I think these trends that are altering the workplace, the university, and society present a whole new set of challenges for leaders in harnessing a focus in their followers while also fostering cognitive development. This opportunity would, I think, come back to the organization as a value in the form of an effective, critically thinking, active follower (Kelly 1988), but one who spends time and energy on goals unrelated to the organization.
For Burns (1978), as another example, it seems the leader should be open to his/her followers’ pursuit of such opportunities as an enabler of self-actualization. But where does that leave the follower’s devotion to the organization’s goals?
This dilemma has no doubt been around for as long as the theories in the form of any kind of distraction. But CI/CS presents a developmentally valuable, monetarily rewarding, structured framework for distraction. How might other theorists respond to this challenge?
So we are getting to the end of the wire... and as we are all trying to come up with our own models of leadership and opinions of whether or not it can be taught, I thought why not look into what Google thinks about this. We ask Google everything else, right?
I was fortunate enough to come across an interview conducted on August 18, 2009 with Evan Wittenberg, head of Global Leadership Development at Google. He makes some very interesting and intriguing comments about Google's opinion of leadership and asks many of the same questions we have asked throughout this course. Overall, Wittenberg describes Google's opinion of leadership with the following: "It's not authority based leadership. It's credibility, it's innovation, it's influence. It's the kinds of things anybody at any level could use to be more effective and help Google." Their view of leadership aligns with the values of their organization (Burns, Selznick, Heifitz). He goes on to say this is possible because everyone is dedicated and passionate about the vision. (Sashkin, 1989). This idea reminds me of Choi's model of leadership (Choi, 2006). It comes down to envisioning, empowerment, and empathy. Google focuses on all three and they put that responsibility in the hands of every employee. Their focus on the importance of teamwork and trust in each other models elements of servant leadership. All employees are servant leaders by serving first. (Greenleaf, 1991). They are serving each other and ultimately all serving Google's mission first above all else.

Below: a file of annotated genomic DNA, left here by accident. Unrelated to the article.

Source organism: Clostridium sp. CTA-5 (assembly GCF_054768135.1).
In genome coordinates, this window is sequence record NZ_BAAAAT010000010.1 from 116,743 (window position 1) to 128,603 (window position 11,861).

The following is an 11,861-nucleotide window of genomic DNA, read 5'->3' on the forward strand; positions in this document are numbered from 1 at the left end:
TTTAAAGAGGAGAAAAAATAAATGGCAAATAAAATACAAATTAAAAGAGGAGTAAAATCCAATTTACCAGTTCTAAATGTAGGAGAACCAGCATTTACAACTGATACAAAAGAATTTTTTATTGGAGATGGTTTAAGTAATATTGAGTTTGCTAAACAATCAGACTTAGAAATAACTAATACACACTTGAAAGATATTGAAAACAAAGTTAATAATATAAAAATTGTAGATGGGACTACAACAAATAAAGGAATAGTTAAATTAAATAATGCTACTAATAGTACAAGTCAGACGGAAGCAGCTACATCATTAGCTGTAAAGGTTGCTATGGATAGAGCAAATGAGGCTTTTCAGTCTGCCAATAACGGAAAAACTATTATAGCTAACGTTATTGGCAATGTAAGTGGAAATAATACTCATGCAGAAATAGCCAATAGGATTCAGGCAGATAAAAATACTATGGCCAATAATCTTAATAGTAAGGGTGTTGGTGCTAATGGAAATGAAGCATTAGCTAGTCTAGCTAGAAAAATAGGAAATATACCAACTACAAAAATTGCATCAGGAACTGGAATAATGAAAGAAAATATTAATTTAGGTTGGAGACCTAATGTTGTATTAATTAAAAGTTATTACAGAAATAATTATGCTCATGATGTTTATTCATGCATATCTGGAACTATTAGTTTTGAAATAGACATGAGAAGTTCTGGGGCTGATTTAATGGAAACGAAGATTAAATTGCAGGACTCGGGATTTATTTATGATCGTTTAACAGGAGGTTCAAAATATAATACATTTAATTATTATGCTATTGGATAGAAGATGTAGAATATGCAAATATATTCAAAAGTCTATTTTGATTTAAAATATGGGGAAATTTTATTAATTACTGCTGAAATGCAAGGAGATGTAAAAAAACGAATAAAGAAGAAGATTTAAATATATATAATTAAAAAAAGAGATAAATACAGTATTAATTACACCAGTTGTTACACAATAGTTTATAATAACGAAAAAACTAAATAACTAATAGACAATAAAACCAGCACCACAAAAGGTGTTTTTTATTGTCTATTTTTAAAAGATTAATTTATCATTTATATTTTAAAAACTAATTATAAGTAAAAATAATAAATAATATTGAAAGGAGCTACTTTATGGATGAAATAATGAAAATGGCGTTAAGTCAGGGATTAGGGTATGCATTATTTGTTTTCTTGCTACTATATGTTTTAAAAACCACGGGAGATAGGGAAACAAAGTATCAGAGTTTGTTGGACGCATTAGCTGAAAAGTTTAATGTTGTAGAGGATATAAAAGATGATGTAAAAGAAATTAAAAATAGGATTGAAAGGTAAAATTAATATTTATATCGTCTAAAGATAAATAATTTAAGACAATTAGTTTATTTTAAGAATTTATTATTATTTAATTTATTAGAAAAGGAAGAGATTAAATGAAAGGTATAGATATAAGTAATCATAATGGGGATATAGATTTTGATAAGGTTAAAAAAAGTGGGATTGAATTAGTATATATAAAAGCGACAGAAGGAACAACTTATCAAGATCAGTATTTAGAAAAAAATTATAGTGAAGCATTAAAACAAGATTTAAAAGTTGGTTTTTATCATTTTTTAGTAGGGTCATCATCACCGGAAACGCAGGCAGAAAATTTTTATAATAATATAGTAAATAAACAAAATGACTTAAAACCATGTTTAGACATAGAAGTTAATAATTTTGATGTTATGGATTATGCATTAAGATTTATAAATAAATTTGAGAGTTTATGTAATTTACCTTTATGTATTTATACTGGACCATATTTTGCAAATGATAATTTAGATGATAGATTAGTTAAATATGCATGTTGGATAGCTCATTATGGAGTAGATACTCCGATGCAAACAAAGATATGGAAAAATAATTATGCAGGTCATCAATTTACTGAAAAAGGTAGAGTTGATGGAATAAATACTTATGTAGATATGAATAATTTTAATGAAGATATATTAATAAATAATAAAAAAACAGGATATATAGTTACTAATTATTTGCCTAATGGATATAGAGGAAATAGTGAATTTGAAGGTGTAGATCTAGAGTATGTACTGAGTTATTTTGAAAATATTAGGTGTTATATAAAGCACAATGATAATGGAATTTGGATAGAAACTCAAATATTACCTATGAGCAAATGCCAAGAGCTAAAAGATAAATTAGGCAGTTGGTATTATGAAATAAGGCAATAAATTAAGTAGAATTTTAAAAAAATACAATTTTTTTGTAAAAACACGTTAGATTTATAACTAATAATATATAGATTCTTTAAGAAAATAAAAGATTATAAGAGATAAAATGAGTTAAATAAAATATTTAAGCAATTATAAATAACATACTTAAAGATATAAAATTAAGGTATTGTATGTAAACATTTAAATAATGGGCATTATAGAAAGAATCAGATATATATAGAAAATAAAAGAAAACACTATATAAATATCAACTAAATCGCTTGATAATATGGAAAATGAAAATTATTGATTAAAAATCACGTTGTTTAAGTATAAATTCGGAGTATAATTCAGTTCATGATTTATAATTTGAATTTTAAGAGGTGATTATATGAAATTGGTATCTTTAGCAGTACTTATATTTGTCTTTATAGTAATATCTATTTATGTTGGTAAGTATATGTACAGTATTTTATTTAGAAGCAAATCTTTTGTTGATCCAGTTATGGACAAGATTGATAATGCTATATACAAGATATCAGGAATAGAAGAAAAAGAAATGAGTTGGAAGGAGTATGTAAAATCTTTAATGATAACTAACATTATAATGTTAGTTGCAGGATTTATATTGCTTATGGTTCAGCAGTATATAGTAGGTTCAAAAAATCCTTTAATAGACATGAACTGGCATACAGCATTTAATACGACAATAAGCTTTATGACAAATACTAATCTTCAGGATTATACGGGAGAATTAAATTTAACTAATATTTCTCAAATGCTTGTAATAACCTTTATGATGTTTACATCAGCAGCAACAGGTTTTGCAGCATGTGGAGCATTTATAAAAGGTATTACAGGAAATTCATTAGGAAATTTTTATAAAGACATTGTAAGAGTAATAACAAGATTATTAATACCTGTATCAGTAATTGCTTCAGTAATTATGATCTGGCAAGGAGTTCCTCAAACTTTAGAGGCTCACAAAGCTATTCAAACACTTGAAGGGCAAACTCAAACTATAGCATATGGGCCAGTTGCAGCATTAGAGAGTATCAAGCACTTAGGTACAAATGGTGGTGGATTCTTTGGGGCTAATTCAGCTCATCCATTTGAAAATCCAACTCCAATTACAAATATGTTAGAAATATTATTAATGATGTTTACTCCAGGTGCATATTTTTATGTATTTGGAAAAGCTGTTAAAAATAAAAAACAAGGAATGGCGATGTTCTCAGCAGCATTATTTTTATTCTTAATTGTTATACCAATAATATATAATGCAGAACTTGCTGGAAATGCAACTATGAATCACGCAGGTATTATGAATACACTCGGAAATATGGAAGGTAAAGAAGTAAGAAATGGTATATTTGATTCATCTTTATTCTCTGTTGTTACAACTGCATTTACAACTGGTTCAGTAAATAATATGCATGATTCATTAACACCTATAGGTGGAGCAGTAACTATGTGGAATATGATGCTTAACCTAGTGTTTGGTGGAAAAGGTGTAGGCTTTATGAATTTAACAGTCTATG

So with this model of leadership, what do they provide for development? Well interestingly enough, nothing is mandatory. They do not make anyone go to any of the programs they offer. They want their employees to be motivated to attend on their own so they really believe in the value of the program. McGregor would agree with their opinion to not pick out a select few of employees (McGregor, 1966). So what do they teach? Wittenberg claims they create "lab environments" where employees can come and build on their own personal leadership capabilities by teaching each other and sharing cases and problems from their day-to-day work. At the end of the day, Wittenberg says that the self-awareness piece is one of the most critical to personal leadership growth. It is even the foundational core to their view of leadership development. He says, "You cannot lead anyone until you know yourself..." What does everyone think about Google's decision to not make it mandatory?
I think what is important to notice is everything seems to be aligned at Google; the leadership, the culture, the vision, the values, and the work.
I will leave you with this quote from Wittenberg that says a lot of what they believe in regards to leadership. " Every Googler, every one of our 20,000 people, can act as a leader." In organizations, do you believe this is really true? Can everyone be a leader? Well, Google sure does seem to think so, and I do believe I agree.
Here is the link to the interview: http://www.washingtonpost.com/wp-dyn/content/video/2009/08/18/VI2009081801485.html